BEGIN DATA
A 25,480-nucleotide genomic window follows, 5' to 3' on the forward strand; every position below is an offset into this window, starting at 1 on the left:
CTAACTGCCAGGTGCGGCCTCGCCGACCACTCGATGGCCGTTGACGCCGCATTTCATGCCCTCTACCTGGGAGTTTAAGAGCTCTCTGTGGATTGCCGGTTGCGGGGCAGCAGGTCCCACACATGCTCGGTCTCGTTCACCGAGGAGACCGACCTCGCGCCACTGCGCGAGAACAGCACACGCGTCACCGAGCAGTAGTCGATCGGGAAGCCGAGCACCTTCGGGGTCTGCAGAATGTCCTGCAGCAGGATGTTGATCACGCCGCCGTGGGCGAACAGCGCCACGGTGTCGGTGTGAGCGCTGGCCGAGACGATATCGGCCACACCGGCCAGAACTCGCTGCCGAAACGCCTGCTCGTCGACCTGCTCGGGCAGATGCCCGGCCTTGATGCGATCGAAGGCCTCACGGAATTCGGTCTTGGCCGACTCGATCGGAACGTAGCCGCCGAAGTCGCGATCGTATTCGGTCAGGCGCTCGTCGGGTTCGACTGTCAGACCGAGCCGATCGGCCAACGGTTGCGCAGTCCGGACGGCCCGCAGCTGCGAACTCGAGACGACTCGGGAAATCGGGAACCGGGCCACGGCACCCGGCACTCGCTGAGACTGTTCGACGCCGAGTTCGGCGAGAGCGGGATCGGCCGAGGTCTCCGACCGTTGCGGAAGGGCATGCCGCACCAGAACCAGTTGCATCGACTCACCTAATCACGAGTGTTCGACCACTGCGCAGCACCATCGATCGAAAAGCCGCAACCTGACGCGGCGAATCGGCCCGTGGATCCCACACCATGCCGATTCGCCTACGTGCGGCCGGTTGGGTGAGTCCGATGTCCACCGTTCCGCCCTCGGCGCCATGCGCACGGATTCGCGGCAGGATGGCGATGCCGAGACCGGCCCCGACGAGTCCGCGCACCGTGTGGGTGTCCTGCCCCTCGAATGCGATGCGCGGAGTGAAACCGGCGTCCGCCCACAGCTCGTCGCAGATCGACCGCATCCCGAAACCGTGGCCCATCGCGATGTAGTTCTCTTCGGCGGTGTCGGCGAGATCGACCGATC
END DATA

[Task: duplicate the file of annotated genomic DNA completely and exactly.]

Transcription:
A 25,480-nucleotide genomic window follows, 5' to 3' on the forward strand; every position below is an offset into this window, starting at 1 on the left:
CTAACTGCCAGGTGCGGCCTCGCCGACCACTCGATGGCCGTTGACGCCGCATTTCATGCCCTCTACCTGGGAGTTTAAGAGCTCTCTGTGGATTGCCGGTTGCGGGGCAGCAGGTCCCACACATGCTCGGTCTCGTTCACCGAGGAGACCGACCTCGCGCCACTGCGCGAGAACAGCACACGCGTCACCGAGCAGTAGTCGATCGGGAAGCCGAGCACCTTCGGGGTCTGCAGAATGTCCTGCAGCAGGATGTTGATCACGCCGCCGTGGGCGAACAGCGCCACGGTGTCGGTGTGAGCGCTGGCCGAGACGATATCGGCCACACCGGCCAGAACTCGCTGCCGAAACGCCTGCTCGTCGACCTGCTCGGGCAGATGCCCGGCCTTGATGCGATCGAAGGCCTCACGGAATTCGGTCTTGGCCGACTCGATCGGAACGTAGCCGCCGAAGTCGCGATCGTATTCGGTCAGGCGCTCGTCGGGTTCGACTGTCAGACCGAGCCGATCGGCCAACGGTTGCGCAGTCCGGACGGCCCGCAGCTGCGAACTCGAGACGACTCGGGAAATCGGGAACCGGGCCACGGCACCCGGCACTCGCTGAGACTGTTCGACGCCGAGTTCGGCGAGAGCGGGATCGGCCGAGGTCTCCGACCGTTGCGGAAGGGCATGCCGCACCAGAACCAGTTGCATCGACTCACCTAATCACGAGTGTTCGACCACTGCGCAGCACCATCGATCGAAAAGCCGCAACCTGACGCGGCGAATCGGCCCGTGGATCCCACACCATGCCGATTCGCCTACGTGCGGCCGGTTGGGTGAGTCCGATGTCCACCGTTCCGCCCTCGGCGCCATGCGCACGGATTCGCGGCAGGATGGCGATGCCGAGACCGGCCCCGACGAGTCCGCGCACCGTGTGGGTGTCCTGCCCCTCGAATGCGATGCGCGGAGTGAAACCGGCGTCCGCCCACAGCTCGTCGCAGATCGACCGCATCCCGAAACCGTGGCCCATCGCGATGTAGTTCTCTTCGGCGGTGTCGGCGAGATCGACCGATC